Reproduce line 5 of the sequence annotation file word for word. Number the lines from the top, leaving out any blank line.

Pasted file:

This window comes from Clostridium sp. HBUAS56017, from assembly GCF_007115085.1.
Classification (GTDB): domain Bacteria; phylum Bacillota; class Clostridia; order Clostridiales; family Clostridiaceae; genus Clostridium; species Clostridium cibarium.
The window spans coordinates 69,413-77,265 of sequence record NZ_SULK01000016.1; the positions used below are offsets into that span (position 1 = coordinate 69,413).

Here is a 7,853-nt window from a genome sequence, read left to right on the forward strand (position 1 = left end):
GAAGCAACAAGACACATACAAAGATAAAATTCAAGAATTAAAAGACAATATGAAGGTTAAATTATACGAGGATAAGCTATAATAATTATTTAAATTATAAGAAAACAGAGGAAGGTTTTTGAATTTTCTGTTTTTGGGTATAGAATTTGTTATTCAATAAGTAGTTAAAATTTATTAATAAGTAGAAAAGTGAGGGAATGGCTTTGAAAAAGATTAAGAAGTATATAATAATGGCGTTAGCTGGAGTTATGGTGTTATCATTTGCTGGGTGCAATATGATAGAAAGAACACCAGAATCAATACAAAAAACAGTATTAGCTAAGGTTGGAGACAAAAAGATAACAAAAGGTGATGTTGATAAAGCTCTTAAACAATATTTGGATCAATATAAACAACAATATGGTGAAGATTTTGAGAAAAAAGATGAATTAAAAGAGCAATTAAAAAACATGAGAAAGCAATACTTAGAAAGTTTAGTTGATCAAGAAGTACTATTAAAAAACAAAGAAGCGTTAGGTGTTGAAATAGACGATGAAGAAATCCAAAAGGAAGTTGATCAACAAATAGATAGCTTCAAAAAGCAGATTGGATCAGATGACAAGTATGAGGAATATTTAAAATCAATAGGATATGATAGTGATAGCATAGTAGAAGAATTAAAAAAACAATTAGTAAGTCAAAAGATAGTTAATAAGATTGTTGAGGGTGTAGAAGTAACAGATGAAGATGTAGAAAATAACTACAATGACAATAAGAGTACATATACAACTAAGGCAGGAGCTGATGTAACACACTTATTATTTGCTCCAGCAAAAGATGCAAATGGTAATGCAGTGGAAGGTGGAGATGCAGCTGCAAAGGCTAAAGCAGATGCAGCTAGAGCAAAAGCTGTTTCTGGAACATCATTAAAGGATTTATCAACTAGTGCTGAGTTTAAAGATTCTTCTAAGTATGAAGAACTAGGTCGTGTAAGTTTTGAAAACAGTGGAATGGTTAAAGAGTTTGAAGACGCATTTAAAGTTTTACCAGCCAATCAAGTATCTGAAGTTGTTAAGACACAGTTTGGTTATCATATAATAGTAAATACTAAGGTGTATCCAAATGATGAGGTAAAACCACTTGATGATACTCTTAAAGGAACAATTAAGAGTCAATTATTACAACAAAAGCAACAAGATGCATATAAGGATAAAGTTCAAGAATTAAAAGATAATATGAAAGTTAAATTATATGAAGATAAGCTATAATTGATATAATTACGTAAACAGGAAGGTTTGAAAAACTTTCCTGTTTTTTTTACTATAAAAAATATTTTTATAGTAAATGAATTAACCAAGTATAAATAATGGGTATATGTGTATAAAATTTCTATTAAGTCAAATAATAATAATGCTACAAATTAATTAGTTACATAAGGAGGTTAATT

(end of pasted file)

GAAGCAACAAGACACATACAAAGATAAAATTCAAGAATTAAAAGACAATATGAAGGTTAAATTATACGAGGATAAGCTATAATAATTATTTAAATTATAAGAAAACAGAGGAAGGTTTTTGAATTTTCTGTTTTTGGGTATAGAATTTGTTATTCAATAAGTAGTTAAAATTTATTAATAAGTAGAAAAGTGAGGGAATGGCTTTGAAAAAGATTAAGAAGTATATAATAATGGCGTTAGCTGGAGTTATGGTGTTATCATTTGCTGGGTGCAATATGATAGAAAGAACACCAGAATCAATACAAAAAACAGTATTAGCTAAGGTTGGAGACAAAAAGATAACAAAAGGTGATGTTGATAAAGCTCTTAAACAATATTTGGATCAATATAAACAACAATATGGTGAAGATTTTGAGAAAAAAGATGAATTAAAAGAGCAATTAAAAAACATGAGAAAGCAATACTTAGAAAGTTTAGTTGATCAAGAAGTACTATTAAAAAACAAAGAAGCGTTAGGTGTTGAAATAGACGATGAAGAAATCCAAAAGGAAGTTGATCAACAAATAGATAGCTTCAAAAAGCAGATTGGATCAGATGACAAGTATGAGGAATATTTAAAATCAATAGGATATGATAGTGATAGCATAGTAGAAGAATTAAAAAAACAATTAGTAAGTCAAAAGATAGTTAATAAGATTGTTGAGGGTGTAGAAGTAACAGATGAAGATGTAGAAAATAACTACAATGACAATAAGAGTACATATACAACTAAGGCAGGAGCTGATGTAACACACTTATTATTTGCTCCAGCAAAAGATGCAAATGGTAATGCAGTGGAAGGTGGAGATGCAGCTGCAAAGGCTAAAGCAGATGCAGCTAGAGCAAAAGCTGTTTCTGGAACATCATTAAAGGATTTATCAACTAGTGCTGAGTTTAAAGATTCTTCTAAGTATGAAGAACTAGGTCGTGTAAGTTTTGAAAACAGTGGAATGGTTAAAGAGTTTGAAGACGCATTTAAAGTTTTACCAGCCAATCAAGTATCTGAAGTTGTTAAGACACAGTTTGGTTATCATATAATAGTAAATACTAAGGTGTATCCAAATGATGAGGTAAAACCACTTGATGATACTCTTAAAGGAACAATTAAGAGTCAATTATTACAACAAAAGCAACAAGATGCATATAAGGATAAAGTTCAAGAATTAAAAGATAATATGAAAGTTAAATTATATGAAGATAAGCTATAATTGATATAATTACGTAAACAGGAAGGTTTGAAAAACTTTCCTGTTTTTTTTACTATAAAAAATATTTTTATAGTAAATGAATTAACCAAGTATAAATAATGGGTATATGTGTATAAAATTTCTATTAAGTCAAATAATAATAATGCTACAAATTAATTAGTTACATAAGGAGGTTAATT